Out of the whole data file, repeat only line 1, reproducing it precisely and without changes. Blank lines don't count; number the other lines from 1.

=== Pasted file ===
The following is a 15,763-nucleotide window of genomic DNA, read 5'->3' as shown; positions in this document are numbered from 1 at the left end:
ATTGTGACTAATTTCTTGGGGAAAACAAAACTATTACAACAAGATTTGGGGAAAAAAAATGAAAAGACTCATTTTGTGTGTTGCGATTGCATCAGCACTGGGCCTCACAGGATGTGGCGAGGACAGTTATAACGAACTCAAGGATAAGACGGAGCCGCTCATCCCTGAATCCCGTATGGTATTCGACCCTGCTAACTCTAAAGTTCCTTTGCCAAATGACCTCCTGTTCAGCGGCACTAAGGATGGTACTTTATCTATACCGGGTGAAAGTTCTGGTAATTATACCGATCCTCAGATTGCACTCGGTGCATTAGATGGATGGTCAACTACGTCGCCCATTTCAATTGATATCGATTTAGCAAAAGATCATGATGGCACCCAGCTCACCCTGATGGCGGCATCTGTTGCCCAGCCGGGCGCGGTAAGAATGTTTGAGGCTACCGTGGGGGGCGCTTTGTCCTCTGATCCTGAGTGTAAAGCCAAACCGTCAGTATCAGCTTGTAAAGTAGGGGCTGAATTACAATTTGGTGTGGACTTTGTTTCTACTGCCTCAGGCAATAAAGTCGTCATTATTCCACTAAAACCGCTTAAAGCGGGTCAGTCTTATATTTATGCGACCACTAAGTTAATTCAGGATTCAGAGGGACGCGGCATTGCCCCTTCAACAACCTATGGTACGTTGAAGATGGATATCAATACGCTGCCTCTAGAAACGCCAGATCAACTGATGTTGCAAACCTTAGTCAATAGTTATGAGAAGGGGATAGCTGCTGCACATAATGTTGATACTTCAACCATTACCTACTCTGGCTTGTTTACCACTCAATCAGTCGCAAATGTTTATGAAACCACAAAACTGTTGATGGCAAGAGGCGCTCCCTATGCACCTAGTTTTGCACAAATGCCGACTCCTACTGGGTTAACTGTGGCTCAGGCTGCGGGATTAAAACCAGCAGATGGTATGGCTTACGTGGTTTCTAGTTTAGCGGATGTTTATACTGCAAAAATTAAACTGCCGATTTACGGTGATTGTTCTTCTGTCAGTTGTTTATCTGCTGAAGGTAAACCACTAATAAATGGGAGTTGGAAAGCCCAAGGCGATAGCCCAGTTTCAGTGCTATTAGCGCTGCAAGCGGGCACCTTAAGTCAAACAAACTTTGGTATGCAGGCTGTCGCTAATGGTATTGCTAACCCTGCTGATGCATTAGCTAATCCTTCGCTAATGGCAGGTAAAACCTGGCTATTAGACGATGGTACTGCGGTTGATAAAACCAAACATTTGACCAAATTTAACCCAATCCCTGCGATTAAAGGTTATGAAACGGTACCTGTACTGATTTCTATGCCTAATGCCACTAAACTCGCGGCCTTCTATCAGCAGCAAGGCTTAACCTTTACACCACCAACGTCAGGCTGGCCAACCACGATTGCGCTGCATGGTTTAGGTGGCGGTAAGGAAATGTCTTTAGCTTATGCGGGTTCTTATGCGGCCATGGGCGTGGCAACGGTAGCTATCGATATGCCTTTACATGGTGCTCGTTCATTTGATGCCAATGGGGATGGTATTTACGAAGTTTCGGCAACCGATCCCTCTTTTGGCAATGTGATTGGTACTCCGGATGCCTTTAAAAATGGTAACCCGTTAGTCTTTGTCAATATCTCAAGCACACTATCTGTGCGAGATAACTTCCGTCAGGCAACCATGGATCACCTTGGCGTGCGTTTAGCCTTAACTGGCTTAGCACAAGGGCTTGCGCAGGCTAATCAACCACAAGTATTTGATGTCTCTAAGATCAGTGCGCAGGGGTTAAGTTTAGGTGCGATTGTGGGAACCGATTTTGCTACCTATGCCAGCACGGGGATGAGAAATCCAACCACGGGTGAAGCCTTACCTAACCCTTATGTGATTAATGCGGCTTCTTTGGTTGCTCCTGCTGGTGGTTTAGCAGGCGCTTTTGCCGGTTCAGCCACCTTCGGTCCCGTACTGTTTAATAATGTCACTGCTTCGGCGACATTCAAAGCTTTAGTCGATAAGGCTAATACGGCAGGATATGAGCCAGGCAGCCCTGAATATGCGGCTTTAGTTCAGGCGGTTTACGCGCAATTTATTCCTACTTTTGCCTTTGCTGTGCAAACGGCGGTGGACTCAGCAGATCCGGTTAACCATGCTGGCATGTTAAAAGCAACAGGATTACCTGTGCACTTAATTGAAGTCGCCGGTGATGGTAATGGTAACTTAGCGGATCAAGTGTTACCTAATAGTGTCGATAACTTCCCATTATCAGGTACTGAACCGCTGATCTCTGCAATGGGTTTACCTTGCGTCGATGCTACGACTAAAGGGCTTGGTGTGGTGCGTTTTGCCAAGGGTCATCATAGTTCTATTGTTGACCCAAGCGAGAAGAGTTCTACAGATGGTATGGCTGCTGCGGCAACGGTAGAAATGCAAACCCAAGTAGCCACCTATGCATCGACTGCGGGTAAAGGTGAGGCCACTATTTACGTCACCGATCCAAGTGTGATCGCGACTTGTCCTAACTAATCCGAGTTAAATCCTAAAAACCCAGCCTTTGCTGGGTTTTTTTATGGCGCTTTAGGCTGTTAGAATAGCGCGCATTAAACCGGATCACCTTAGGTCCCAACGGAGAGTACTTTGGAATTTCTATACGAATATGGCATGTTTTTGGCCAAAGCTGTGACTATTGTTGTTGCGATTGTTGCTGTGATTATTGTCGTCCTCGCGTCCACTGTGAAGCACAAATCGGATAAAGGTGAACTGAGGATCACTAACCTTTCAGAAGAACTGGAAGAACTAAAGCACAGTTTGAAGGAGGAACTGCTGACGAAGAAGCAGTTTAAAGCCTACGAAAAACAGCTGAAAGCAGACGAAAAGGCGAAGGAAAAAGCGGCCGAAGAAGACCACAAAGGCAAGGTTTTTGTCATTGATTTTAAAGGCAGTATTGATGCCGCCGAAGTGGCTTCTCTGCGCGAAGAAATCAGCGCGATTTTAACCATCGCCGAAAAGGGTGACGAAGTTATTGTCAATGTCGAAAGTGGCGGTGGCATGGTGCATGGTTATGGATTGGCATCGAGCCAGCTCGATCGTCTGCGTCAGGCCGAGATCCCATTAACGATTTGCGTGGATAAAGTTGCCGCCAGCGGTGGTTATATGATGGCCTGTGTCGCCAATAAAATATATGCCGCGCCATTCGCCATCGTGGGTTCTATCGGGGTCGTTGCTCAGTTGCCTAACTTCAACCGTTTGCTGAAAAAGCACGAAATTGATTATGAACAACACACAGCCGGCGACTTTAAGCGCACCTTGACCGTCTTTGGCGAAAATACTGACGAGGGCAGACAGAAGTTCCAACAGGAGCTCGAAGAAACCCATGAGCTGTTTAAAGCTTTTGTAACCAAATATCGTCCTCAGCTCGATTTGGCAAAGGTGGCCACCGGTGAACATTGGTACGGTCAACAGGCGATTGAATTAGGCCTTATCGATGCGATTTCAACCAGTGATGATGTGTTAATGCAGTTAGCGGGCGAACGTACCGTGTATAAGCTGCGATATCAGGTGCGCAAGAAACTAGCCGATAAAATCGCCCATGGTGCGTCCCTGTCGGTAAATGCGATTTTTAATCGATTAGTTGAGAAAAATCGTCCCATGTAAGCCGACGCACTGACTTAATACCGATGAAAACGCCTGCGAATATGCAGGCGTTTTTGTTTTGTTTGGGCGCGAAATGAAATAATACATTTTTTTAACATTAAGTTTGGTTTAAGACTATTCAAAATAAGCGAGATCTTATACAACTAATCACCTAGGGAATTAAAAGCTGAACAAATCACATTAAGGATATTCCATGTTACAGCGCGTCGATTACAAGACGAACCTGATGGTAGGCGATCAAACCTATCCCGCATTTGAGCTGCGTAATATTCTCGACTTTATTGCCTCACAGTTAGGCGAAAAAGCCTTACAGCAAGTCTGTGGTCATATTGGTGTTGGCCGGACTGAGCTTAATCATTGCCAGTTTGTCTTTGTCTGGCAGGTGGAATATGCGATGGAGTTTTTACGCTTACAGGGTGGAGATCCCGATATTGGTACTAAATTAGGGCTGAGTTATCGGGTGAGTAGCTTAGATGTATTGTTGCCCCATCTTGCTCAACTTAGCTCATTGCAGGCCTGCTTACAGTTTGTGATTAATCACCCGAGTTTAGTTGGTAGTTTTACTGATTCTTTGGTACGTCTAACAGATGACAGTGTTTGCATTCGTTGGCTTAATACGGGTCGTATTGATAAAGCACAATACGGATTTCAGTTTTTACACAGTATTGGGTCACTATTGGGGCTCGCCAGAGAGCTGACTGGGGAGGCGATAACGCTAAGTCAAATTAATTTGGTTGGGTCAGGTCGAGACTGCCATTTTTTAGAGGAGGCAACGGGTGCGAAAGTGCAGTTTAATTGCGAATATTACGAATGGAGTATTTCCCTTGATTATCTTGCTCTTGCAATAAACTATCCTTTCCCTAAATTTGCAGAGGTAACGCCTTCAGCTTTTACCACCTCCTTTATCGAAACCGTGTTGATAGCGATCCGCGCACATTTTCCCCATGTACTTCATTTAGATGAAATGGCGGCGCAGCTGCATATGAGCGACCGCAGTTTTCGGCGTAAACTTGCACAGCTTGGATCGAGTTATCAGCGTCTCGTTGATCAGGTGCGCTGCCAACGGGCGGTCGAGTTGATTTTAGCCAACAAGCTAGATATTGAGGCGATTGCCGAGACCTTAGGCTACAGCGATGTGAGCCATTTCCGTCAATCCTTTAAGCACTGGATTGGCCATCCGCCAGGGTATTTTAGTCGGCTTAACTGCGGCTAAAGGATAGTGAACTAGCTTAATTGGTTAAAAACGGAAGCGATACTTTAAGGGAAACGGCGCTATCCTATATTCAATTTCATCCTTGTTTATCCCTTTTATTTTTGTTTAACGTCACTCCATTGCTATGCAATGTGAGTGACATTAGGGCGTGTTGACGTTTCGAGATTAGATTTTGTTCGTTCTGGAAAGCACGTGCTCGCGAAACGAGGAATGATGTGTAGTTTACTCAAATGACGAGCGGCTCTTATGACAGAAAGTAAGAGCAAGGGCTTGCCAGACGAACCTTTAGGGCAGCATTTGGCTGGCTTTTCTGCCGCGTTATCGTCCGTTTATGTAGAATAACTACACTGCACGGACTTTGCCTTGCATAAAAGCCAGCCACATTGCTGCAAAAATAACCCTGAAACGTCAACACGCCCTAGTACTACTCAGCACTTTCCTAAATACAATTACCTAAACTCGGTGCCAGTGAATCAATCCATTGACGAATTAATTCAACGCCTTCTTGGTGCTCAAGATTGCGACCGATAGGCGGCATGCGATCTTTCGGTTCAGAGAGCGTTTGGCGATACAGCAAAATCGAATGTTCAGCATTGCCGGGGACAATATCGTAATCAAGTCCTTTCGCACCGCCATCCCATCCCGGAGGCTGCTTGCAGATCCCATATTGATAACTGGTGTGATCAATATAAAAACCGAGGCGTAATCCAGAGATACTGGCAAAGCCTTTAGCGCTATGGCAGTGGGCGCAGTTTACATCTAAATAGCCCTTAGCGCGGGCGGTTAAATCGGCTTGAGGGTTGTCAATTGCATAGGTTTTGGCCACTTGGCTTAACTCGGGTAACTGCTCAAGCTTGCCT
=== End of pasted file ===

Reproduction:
The following is a 15,763-nucleotide window of genomic DNA, read 5'->3' as shown; positions in this document are numbered from 1 at the left end: